Dhaka, Oct 21, 2010 (Calcutta Tube) Bangladesh is reaching out to nations, including India, which export labour to the Gulf region and southeast Asia, to evolve a common stance on migrant workers’ rights.
The initiative comes ahead of a meeting of the Colombo Process, an alliance of 11 Asian labour exporters, which launched its journey in 2003. Its theme is ‘Migration with Dignity’.
Currently chairing the Colombo Process, Dhaka is to hold bilateral dialogues with each of the participants before hosting the fourth ministerial conference in April next year, Minister for Expatriates’ Welfare and Overseas Employment Khandker Mosharraf Hossain said.
Afghanistan, Bangladesh, China, India, Indonesia, Nepal, Pakistan, the Philippines, Sri Lanka, Thailand and Vietnam are the members of the Colombo Process.
Nine labour importers — Bahrain, Kuwait, Oman, Qatar, Saudi Arabia, United Arab Emirates, Yemen, Malaysia and Singapore — will be invited as observers, the minister told The Daily Star.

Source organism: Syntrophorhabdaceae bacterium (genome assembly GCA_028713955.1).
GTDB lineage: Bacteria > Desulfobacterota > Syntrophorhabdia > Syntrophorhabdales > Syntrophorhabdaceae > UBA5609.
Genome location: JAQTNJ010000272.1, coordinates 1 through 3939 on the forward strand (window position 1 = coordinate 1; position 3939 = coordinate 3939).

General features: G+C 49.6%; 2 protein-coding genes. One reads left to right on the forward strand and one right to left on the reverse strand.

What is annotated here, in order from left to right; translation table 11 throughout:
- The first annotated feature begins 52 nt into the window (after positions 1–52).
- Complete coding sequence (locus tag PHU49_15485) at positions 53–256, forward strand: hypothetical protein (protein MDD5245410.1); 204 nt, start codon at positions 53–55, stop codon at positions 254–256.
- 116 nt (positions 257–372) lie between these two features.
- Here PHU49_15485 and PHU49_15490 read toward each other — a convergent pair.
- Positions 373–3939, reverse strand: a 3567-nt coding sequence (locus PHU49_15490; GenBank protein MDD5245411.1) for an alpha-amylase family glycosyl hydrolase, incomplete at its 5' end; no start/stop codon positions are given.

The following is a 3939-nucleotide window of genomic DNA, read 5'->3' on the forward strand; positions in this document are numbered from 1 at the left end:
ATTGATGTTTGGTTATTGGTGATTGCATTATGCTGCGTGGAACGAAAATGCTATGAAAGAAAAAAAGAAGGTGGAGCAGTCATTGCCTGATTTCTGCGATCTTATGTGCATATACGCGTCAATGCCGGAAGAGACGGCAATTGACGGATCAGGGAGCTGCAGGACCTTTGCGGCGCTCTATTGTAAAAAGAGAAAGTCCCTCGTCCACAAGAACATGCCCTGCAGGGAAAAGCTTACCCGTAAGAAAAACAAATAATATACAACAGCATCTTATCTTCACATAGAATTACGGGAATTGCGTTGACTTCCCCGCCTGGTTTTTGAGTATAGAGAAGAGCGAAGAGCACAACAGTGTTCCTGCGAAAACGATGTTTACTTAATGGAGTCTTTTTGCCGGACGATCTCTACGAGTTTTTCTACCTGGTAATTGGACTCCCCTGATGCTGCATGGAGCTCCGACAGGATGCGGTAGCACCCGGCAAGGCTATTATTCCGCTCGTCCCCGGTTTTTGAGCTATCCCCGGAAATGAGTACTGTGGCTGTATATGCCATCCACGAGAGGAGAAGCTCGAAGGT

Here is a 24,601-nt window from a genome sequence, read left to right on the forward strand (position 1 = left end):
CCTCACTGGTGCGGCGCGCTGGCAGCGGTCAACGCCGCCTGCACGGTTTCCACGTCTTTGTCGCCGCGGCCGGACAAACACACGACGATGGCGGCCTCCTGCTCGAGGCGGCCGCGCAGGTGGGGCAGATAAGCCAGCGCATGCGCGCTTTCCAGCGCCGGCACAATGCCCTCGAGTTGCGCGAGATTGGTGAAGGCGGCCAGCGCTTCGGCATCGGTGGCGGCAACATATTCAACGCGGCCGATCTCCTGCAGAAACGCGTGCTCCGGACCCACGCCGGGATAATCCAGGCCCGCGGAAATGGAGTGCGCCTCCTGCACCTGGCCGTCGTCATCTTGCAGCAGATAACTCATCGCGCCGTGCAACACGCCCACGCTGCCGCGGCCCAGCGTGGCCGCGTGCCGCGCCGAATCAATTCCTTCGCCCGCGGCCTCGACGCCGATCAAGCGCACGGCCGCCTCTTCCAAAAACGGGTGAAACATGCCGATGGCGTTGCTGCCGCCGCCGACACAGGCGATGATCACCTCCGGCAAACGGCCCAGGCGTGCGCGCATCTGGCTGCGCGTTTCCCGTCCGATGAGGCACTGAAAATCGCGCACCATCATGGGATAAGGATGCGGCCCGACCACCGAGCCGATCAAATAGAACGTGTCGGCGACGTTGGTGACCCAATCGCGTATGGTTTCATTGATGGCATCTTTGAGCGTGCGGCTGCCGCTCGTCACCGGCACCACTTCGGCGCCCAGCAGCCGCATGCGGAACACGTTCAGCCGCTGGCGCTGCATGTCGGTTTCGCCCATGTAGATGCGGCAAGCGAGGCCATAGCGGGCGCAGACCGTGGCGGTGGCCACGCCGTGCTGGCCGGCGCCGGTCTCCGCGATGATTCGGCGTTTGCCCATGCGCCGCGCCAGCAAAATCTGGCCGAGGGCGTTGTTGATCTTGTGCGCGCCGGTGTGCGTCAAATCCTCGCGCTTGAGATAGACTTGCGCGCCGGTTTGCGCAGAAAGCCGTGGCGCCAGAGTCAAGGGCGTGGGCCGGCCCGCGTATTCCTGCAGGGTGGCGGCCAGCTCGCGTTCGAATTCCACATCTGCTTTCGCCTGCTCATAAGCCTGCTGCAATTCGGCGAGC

The process aims at facilitating dialogues among the member states and the labour importing countries to strengthen migration management both in the Asian region and in the labour markets.
‘We found our workers bearing exorbitant costs to go abroad for jobs. In the bilateral meetings, we will discuss how the costs can be reduced. We will also see if we can set a minimum wage ceiling for the Asian migrants,’ Hossain said.
‘We will learn from each other and then try to have a common stance on certain issues necessary to protect our workers’ rights abroad.’
An estimated seven million Bangladeshis now work abroad, and most of them are in the Middle East, Malaysia and Singapore. They send home over $10 billion a year, which remains a vital source of income for the country.
According to estimates, more than 2.5 million Asian workers leave their countries every year under contracts to work abroad.